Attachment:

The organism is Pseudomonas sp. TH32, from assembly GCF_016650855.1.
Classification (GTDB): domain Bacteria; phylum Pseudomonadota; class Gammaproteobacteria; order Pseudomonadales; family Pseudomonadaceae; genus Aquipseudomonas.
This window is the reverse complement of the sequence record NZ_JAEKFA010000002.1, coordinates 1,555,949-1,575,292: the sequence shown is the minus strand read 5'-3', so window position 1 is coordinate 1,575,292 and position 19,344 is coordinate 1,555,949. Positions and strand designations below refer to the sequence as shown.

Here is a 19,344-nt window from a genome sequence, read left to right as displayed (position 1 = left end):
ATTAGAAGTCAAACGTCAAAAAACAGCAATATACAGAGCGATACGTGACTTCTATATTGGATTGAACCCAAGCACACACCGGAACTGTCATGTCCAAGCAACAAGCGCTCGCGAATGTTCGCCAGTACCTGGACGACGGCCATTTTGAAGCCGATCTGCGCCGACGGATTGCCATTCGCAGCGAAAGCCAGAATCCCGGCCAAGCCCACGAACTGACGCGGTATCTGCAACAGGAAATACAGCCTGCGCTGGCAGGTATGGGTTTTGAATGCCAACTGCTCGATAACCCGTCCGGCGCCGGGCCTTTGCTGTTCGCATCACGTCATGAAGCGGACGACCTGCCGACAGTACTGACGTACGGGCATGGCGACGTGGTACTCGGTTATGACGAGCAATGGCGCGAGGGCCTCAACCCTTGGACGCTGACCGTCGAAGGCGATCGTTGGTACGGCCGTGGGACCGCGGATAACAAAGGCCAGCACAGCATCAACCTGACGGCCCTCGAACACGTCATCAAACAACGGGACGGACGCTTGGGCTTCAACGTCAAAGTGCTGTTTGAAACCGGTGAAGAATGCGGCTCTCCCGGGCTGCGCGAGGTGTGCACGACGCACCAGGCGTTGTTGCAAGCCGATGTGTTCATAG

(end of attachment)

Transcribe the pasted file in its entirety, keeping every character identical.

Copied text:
The organism is Pseudomonas sp. TH32, from assembly GCF_016650855.1.
Classification (GTDB): domain Bacteria; phylum Pseudomonadota; class Gammaproteobacteria; order Pseudomonadales; family Pseudomonadaceae; genus Aquipseudomonas.
This window is the reverse complement of the sequence record NZ_JAEKFA010000002.1, coordinates 1,555,949-1,575,292: the sequence shown is the minus strand read 5'-3', so window position 1 is coordinate 1,575,292 and position 19,344 is coordinate 1,555,949. Positions and strand designations below refer to the sequence as shown.

Here is a 19,344-nt window from a genome sequence, read left to right as displayed (position 1 = left end):
ATTAGAAGTCAAACGTCAAAAAACAGCAATATACAGAGCGATACGTGACTTCTATATTGGATTGAACCCAAGCACACACCGGAACTGTCATGTCCAAGCAACAAGCGCTCGCGAATGTTCGCCAGTACCTGGACGACGGCCATTTTGAAGCCGATCTGCGCCGACGGATTGCCATTCGCAGCGAAAGCCAGAATCCCGGCCAAGCCCACGAACTGACGCGGTATCTGCAACAGGAAATACAGCCTGCGCTGGCAGGTATGGGTTTTGAATGCCAACTGCTCGATAACCCGTCCGGCGCCGGGCCTTTGCTGTTCGCATCACGTCATGAAGCGGACGACCTGCCGACAGTACTGACGTACGGGCATGGCGACGTGGTACTCGGTTATGACGAGCAATGGCGCGAGGGCCTCAACCCTTGGACGCTGACCGTCGAAGGCGATCGTTGGTACGGCCGTGGGACCGCGGATAACAAAGGCCAGCACAGCATCAACCTGACGGCCCTCGAACACGTCATCAAACAACGGGACGGACGCTTGGGCTTCAACGTCAAAGTGCTGTTTGAAACCGGTGAAGAATGCGGCTCTCCCGGGCTGCGCGAGGTGTGCACGACGCACCAGGCGTTGTTGCAAGCCGATGTGTTCATAG